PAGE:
Grid-connected Batteries

Grid-connected batteries for solar PV back-up are becoming popular through their promise of offering free evening electricity which has been generated during the day and stored for the later peak-use times.

The diagram below illustrates the theory behind it.

These sorts of diagrams are simplified though, and normally just show an ideal summer day. The diagram would look very different for an overcast day, or in the darker months of the year.

The graph below at least shows a difference in the benefit according to the time of year, but it is still over-simplified.

The true benefit of a battery system is a much more complex factor involving:

  • PV array monthly, or at least seasonal, output
  • Array orientation (generating more in the morning or afternoon?)
  • Annual electricity consumption in the building
  • Patterns of use over 24hr periods
  • Battery capacity

For example, a building with a 2kWp PV system, and daytime consumption which hardly drops below 1.8kW is going to make very little use of a battery as there won’t be enough surplus PV energy to charge it.

Conversely, a building with a 4kWp PV system which has low daytime consumption and high evening consumption will see more benefit from batteries.

The spreadsheet shown below allows user input to set some important values and hopefully show a more accurate all-round picture. Please request the editable version from us so you can play with the figures and get a better feel for how it works.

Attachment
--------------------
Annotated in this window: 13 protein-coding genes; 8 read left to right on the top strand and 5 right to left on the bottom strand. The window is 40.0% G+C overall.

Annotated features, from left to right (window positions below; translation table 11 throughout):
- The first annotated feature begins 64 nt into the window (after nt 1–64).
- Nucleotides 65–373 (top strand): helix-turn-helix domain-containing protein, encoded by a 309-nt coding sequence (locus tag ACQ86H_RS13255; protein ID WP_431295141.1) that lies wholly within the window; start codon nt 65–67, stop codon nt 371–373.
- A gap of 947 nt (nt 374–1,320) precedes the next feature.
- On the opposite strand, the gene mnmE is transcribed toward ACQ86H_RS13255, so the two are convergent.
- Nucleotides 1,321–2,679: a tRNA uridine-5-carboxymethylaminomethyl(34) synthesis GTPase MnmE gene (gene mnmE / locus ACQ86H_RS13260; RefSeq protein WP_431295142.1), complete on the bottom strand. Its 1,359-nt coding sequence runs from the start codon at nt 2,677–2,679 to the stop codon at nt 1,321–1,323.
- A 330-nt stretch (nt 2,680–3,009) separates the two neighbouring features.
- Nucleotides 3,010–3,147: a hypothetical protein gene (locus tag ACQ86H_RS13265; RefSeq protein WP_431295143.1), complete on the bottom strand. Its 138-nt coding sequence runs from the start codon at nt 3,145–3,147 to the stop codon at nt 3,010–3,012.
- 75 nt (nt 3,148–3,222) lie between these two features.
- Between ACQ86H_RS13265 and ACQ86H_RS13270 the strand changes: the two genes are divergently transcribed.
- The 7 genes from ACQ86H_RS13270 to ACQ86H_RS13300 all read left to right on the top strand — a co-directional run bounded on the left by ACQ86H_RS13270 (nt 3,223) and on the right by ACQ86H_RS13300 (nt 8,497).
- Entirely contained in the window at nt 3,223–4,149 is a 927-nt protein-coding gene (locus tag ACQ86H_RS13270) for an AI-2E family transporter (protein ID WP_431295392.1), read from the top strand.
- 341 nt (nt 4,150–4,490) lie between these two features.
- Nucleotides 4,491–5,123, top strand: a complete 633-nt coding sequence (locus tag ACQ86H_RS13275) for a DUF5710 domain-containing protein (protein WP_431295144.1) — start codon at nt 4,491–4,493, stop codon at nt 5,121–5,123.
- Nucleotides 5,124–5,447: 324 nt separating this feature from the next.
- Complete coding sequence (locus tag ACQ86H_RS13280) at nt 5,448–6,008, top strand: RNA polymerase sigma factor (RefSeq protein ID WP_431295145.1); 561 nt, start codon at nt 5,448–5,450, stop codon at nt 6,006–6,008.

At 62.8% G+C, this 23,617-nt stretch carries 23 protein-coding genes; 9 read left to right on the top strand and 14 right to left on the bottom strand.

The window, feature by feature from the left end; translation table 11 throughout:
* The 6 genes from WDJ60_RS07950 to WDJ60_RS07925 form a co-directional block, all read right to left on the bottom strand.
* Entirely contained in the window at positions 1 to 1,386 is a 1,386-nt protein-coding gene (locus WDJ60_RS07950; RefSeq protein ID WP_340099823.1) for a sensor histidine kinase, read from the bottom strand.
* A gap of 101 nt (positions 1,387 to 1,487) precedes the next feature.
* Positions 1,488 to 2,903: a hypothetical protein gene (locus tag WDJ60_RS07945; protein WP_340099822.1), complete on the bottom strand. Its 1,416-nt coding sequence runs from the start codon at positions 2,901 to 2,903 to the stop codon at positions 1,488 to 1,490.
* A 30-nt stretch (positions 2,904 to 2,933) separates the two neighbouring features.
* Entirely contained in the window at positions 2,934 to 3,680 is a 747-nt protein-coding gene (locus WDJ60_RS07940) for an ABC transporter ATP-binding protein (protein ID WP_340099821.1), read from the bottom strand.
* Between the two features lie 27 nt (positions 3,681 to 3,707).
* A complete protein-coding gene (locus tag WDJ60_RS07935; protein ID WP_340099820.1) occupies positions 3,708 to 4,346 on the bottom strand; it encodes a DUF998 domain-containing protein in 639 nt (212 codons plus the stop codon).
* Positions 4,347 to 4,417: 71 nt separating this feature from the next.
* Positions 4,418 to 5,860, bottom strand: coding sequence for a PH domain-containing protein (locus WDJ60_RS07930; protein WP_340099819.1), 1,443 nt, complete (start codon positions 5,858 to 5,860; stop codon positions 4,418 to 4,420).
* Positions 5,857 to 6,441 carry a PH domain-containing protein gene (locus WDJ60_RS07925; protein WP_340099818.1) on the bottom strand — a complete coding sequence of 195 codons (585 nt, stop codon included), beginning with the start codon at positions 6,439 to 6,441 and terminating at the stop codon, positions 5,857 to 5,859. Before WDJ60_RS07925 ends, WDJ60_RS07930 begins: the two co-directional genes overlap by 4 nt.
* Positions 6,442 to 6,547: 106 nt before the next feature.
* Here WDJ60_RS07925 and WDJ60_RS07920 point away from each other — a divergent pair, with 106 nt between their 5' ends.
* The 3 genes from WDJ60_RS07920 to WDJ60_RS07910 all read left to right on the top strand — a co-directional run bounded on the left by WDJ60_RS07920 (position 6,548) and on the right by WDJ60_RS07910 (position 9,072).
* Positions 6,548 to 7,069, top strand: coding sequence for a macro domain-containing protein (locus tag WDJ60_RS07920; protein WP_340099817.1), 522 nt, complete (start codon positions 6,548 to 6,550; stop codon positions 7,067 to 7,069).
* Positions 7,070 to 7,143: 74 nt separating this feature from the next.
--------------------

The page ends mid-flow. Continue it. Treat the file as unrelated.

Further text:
The example installation above is from a typical domestic 4kWp system generating 3430kWh per year. The PVSYST report below shows how that energy would be generated over the course of a year.

This household uses 4000kWh of electricity per year, and the house is unoccupied and using less power during the day-light hours (30% daytime / 70% night-time) which is ideal for a battery system. They pay 16p / kWh for imported power.

From the spreadsheet you can see that this particular system would save approx £210 / yr. Battery manufacturers now suggest a lifespan of around 10years for the modern lithium ion type.

We can supply and install domestic sized grid-connect battery storage packages for around £2000 - £7000 depending on the capacity of the system. The battery back-up used in the example system above would be around £4000.

VAT for domestic batteries which are installed as part of a new PV system is 5%, and where they are retro-fitted to an existing system it is 20%.

There are less expensive ways, than installing batteries, of ensuring you get the most use from your PV generated electricity. The simplest is just to adapt your patterns of use so that appliances are timed to come throughout the daytime when the sun is likely to be shining, rather than in the evening. Immersion switches can be bought for £100-£200 and are designed to divert PV energy to an immersion heater only when there is excess generation.